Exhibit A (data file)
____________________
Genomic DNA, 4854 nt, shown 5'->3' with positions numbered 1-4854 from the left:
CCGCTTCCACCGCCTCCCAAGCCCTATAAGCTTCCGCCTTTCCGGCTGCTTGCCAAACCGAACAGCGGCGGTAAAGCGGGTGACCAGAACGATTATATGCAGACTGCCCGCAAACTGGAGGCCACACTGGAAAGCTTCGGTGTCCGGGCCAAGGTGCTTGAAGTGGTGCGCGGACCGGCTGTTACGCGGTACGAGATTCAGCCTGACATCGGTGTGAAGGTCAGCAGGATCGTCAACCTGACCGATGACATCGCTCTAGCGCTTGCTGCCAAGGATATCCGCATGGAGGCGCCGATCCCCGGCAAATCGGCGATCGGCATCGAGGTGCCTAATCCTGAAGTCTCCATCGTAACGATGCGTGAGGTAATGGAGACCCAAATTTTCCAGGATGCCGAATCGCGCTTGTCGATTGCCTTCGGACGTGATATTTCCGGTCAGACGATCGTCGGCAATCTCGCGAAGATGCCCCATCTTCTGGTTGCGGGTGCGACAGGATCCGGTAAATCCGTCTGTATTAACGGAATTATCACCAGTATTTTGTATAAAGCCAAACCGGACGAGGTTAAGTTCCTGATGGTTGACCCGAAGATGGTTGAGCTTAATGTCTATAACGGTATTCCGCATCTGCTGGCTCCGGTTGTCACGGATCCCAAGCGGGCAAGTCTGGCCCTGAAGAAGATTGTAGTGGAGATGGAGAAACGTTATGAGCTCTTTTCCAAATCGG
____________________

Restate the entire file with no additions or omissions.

Genomic DNA, 4854 nt, shown 5'->3' with positions numbered 1-4854 from the left:
CCGCTTCCACCGCCTCCCAAGCCCTATAAGCTTCCGCCTTTCCGGCTGCTTGCCAAACCGAACAGCGGCGGTAAAGCGGGTGACCAGAACGATTATATGCAGACTGCCCGCAAACTGGAGGCCACACTGGAAAGCTTCGGTGTCCGGGCCAAGGTGCTTGAAGTGGTGCGCGGACCGGCTGTTACGCGGTACGAGATTCAGCCTGACATCGGTGTGAAGGTCAGCAGGATCGTCAACCTGACCGATGACATCGCTCTAGCGCTTGCTGCCAAGGATATCCGCATGGAGGCGCCGATCCCCGGCAAATCGGCGATCGGCATCGAGGTGCCTAATCCTGAAGTCTCCATCGTAACGATGCGTGAGGTAATGGAGACCCAAATTTTCCAGGATGCCGAATCGCGCTTGTCGATTGCCTTCGGACGTGATATTTCCGGTCAGACGATCGTCGGCAATCTCGCGAAGATGCCCCATCTTCTGGTTGCGGGTGCGACAGGATCCGGTAAATCCGTCTGTATTAACGGAATTATCACCAGTATTTTGTATAAAGCCAAACCGGACGAGGTTAAGTTCCTGATGGTTGACCCGAAGATGGTTGAGCTTAATGTCTATAACGGTATTCCGCATCTGCTGGCTCCGGTTGTCACGGATCCCAAGCGGGCAAGTCTGGCCCTGAAGAAGATTGTAGTGGAGATGGAGAAACGTTATGAGCTCTTTTCCAAATCGG